But the list of September “highlights” extends to more than 20 items – prominent among these being news of 100 new jobs at Falkirk-based Alexander Dennis, Ross-shire Engineering winning a £200 million contract to create 120 jobs, ID Systems to create 120 jobs in Glasgow, Lidl to create 100 jobs for its new distribution centre at Eurocentral Lanarkshire and the French owners of Michelin confirming a £15 million investment at Dundee despite the Brexit vote.
I’ve excluded from this ‘good news’ list the £527 million collected by Revenue Scotland in its first year: perhaps there’s only so much upbeat news the Scottish government can absorb in one month.
Now all this comes with a shed load of caveats. Article 50 has not yet been activated and serious Leave talks may not start until late next year. And there are rising concerns of a global trade slowdown underway as central banks seek to break away from the era of ultra-loose monetary policy.
But these pointers run counter to talk of business gloom over Brexit. The broader picture across the UK suggests a rather more mixed picture of our fortunes than those warnings of deep foreboding that rained down in June.
We had the admission from the ONS chief economist that “the referendum result appears, so far, not to have had a major effect on the UK economy.” August retail sales UK-wide were surprisingly strong after an exceptionally buoyant July figure.
The Society of Motor Manufacturers and Traders reported that August car output was the strongest August for 14 years. Exports were especially buoyant. The CBI has said their latest Industrial Trends Survey suggested that manufacturing to grow well.
Employment continues to grow and unemployment fall (three months to July). Average earnings growth is easily outstripping prices inflation. House prices have shown resilience and mortgage demand, far from declining with a hit to household confidence, rose almost seven per cent month-on-month in August and by 15 per cent year-on-year to an estimated £22.5 billion - the highest August figure since 2007.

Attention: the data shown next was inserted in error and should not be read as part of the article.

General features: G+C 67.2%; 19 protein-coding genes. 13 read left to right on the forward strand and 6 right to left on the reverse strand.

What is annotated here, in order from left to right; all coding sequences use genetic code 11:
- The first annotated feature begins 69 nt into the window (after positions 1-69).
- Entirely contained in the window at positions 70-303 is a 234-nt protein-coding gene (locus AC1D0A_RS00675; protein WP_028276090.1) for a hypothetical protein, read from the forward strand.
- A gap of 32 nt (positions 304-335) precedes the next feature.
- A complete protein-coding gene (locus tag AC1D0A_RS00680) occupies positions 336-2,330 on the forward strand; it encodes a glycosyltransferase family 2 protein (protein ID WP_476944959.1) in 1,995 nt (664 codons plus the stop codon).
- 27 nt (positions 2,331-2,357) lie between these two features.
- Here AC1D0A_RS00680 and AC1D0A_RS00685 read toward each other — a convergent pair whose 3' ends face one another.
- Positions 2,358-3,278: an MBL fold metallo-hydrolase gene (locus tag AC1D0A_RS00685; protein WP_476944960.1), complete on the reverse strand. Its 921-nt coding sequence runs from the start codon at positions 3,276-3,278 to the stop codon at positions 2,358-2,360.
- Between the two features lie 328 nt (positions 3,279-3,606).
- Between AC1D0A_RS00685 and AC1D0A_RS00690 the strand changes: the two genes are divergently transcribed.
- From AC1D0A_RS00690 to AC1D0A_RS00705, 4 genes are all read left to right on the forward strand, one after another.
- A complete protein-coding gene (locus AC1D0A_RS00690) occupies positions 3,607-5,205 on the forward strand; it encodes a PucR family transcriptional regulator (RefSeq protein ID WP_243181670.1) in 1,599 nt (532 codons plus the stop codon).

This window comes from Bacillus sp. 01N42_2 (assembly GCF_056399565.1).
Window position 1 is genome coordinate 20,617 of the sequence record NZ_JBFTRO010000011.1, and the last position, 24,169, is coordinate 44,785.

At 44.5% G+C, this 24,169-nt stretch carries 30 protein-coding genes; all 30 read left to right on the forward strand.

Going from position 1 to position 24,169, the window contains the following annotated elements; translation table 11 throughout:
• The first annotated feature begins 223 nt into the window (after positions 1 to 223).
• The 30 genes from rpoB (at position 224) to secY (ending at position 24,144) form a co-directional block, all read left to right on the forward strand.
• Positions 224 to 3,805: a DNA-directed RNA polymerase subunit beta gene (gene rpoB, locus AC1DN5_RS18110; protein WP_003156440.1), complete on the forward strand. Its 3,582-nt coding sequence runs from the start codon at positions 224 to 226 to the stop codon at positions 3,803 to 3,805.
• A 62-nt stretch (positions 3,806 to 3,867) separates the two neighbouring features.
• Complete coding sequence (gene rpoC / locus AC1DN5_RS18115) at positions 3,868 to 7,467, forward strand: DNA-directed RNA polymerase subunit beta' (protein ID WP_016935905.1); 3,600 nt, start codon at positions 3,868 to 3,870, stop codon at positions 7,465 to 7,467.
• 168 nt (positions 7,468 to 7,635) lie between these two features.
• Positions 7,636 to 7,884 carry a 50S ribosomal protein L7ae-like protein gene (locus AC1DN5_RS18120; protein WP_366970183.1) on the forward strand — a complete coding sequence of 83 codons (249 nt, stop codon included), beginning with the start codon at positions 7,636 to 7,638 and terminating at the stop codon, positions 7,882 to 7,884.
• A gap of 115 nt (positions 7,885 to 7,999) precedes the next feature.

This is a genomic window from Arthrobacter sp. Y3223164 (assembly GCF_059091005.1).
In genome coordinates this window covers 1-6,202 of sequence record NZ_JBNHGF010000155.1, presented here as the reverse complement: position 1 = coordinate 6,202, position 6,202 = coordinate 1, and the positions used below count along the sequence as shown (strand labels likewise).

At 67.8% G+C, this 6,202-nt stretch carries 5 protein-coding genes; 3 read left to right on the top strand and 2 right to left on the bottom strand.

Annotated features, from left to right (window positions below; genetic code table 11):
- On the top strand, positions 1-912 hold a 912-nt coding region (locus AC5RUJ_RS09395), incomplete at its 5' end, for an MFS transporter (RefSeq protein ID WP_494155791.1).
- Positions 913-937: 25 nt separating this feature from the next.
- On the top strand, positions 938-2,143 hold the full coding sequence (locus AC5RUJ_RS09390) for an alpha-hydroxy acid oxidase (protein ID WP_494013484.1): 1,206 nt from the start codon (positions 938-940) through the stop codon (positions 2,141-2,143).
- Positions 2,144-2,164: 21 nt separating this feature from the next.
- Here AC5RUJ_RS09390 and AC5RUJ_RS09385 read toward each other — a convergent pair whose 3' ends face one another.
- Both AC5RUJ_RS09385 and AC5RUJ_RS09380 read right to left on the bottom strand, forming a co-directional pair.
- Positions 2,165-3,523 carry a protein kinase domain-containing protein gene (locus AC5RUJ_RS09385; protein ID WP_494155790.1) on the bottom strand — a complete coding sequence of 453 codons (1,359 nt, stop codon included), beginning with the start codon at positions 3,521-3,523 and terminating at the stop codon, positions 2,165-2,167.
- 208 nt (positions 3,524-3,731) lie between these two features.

All this could judder to a halt next year as attention increasingly comes to bear on the details of the Brexit negotiations. The much-quoted Fraser of Allander Institute now predicts the economy in Scotland will grow by just 0.9 per cent this year and a mere 0.5 per cent next.
However, not all are so gloomy, with Tony Mackay predicting 1.6 per cent growth for this year and 1.8 per cent in 2017 – three times the growth rate cited by FoA.
Gloomsters will point to the latest survey from Federation of Small Businesses (FSB) showing confidence among small firms in Scotland has fallen to its lowest in five years. And firms here were found to be more pessimistic than in other parts of the UK. Yet the survey also revealed a willingness to invest, with a 24-point positive gap between those planning to expand spending and those intending to cut back.
Moreover, the reading on small firms’ views on output has been in decline since the middle of 2015, with the “state of the domestic economy” seen as the key problem by many. A majority of Scottish businesses have been pessimistic about business prospects for the last nine months.
Our problems here – principally the traumatic decline of the North Sea sector - are more domestic and immediate than “Brexit consequentials”. And they require address by other government ministers rather than an earnest catalogue of misery. Please, Mr Russell, don’t become just another Minister for Woe.